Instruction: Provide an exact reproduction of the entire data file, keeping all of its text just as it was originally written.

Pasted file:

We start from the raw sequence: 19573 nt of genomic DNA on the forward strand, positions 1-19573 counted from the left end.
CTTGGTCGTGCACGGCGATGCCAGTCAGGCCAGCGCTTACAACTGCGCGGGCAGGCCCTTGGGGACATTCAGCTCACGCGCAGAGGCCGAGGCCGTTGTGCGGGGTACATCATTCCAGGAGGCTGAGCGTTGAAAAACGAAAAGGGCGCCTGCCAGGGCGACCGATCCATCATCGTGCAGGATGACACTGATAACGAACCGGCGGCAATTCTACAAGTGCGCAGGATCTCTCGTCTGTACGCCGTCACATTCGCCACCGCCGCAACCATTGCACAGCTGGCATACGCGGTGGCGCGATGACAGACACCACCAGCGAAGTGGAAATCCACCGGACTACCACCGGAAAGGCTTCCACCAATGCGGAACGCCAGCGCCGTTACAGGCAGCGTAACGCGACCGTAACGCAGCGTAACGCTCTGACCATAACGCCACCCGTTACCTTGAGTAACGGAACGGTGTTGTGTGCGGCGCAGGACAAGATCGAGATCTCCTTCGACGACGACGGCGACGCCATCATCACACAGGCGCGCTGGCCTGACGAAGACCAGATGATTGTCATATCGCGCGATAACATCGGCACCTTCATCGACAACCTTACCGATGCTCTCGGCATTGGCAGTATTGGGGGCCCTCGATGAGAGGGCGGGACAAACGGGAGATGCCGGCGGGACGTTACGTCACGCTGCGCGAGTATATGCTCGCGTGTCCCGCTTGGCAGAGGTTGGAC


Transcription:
We start from the raw sequence: 19573 nt of genomic DNA on the forward strand, positions 1-19573 counted from the left end.
CTTGGTCGTGCACGGCGATGCCAGTCAGGCCAGCGCTTACAACTGCGCGGGCAGGCCCTTGGGGACATTCAGCTCACGCGCAGAGGCCGAGGCCGTTGTGCGGGGTACATCATTCCAGGAGGCTGAGCGTTGAAAAACGAAAAGGGCGCCTGCCAGGGCGACCGATCCATCATCGTGCAGGATGACACTGATAACGAACCGGCGGCAATTCTACAAGTGCGCAGGATCTCTCGTCTGTACGCCGTCACATTCGCCACCGCCGCAACCATTGCACAGCTGGCATACGCGGTGGCGCGATGACAGACACCACCAGCGAAGTGGAAATCCACCGGACTACCACCGGAAAGGCTTCCACCAATGCGGAACGCCAGCGCCGTTACAGGCAGCGTAACGCGACCGTAACGCAGCGTAACGCTCTGACCATAACGCCACCCGTTACCTTGAGTAACGGAACGGTGTTGTGTGCGGCGCAGGACAAGATCGAGATCTCCTTCGACGACGACGGCGACGCCATCATCACACAGGCGCGCTGGCCTGACGAAGACCAGATGATTGTCATATCGCGCGATAACATCGGCACCTTCATCGACAACCTTACCGATGCTCTCGGCATTGGCAGTATTGGGGGCCCTCGATGAGAGGGCGGGACAAACGGGAGATGCCGGCGGGACGTTACGTCACGCTGCGCGAGTATATGCTCGCGTGTCCCGCTTGGCAGAGGTTGGAC